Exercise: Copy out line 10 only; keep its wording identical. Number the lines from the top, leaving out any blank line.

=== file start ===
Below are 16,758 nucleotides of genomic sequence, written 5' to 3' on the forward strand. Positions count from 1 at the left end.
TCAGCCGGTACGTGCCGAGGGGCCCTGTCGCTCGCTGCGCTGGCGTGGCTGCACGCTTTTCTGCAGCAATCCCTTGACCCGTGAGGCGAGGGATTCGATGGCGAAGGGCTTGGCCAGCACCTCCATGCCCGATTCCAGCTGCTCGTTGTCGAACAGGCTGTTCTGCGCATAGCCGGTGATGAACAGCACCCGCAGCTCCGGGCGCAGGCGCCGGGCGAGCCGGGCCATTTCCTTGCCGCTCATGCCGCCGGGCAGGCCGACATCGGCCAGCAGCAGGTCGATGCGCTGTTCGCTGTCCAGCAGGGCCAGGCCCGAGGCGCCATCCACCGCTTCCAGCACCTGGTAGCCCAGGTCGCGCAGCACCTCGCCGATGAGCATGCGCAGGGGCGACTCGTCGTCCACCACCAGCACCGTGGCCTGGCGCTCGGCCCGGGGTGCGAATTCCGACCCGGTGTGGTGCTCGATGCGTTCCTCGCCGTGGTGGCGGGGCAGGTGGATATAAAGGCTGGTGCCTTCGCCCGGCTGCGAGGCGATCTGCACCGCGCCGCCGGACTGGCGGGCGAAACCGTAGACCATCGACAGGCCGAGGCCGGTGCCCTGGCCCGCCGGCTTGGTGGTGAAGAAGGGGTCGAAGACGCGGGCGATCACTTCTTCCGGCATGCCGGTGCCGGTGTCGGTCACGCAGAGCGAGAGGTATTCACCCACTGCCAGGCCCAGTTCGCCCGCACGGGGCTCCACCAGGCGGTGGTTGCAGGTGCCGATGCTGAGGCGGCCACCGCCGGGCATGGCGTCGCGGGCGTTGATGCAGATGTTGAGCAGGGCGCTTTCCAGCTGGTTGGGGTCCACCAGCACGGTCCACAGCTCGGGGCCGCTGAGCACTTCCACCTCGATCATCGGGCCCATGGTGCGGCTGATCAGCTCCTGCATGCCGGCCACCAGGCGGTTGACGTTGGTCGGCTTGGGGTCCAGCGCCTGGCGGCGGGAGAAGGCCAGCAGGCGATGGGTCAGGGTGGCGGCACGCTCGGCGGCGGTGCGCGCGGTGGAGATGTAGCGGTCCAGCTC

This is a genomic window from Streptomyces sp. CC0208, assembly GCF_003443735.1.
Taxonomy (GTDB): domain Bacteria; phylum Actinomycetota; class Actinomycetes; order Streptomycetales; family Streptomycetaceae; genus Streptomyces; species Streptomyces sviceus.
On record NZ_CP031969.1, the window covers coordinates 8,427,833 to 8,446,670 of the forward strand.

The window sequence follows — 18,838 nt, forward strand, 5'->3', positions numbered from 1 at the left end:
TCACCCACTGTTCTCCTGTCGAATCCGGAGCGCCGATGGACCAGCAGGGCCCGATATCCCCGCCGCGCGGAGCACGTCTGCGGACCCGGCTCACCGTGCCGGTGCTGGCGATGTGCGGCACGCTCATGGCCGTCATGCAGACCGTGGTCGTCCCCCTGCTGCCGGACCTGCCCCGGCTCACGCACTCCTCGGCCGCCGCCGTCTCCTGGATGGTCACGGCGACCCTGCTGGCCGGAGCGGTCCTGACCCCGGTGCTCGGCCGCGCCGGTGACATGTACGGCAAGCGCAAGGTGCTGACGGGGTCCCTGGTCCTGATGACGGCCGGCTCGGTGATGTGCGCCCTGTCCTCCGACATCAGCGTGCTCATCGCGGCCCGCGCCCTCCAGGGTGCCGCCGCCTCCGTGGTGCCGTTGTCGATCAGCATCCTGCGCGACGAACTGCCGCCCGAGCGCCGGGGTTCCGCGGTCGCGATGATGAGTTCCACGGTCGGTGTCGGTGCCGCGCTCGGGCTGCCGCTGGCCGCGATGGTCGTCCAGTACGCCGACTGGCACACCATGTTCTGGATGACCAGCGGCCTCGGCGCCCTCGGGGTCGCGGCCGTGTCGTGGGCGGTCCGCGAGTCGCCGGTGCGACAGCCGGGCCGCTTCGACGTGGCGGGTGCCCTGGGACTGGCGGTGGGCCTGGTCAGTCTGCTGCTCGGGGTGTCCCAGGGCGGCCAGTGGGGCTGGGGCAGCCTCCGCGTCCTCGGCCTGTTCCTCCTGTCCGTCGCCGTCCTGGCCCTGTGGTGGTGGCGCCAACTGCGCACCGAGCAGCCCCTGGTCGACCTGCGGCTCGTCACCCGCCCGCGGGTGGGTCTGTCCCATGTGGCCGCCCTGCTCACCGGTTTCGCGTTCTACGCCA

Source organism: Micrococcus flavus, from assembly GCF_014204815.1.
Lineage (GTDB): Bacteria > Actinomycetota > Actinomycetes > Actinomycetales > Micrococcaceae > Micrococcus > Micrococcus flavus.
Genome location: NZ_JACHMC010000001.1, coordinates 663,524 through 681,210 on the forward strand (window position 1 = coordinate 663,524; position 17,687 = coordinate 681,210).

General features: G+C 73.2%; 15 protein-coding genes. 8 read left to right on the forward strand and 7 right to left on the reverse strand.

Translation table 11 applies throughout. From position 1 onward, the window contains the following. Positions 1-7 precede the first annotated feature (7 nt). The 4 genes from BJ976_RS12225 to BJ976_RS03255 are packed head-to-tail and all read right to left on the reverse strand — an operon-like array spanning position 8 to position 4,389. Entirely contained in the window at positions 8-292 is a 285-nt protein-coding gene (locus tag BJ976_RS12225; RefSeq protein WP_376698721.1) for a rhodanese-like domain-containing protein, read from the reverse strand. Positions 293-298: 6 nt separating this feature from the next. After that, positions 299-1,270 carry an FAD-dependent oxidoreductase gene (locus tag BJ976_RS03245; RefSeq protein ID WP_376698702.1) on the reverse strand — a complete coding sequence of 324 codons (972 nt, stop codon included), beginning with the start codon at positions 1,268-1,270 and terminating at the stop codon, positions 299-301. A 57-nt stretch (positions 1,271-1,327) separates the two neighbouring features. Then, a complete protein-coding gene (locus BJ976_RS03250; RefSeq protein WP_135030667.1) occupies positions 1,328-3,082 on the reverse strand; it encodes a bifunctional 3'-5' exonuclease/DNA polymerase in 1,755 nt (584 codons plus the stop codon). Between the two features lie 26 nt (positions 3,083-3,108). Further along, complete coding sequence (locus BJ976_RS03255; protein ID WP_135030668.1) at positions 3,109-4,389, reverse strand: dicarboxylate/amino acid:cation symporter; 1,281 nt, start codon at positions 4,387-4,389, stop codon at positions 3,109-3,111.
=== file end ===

Genome location: NZ_JACHMC010000001.1, coordinates 663,524 through 681,210 on the forward strand (window position 1 = coordinate 663,524; position 17,687 = coordinate 681,210).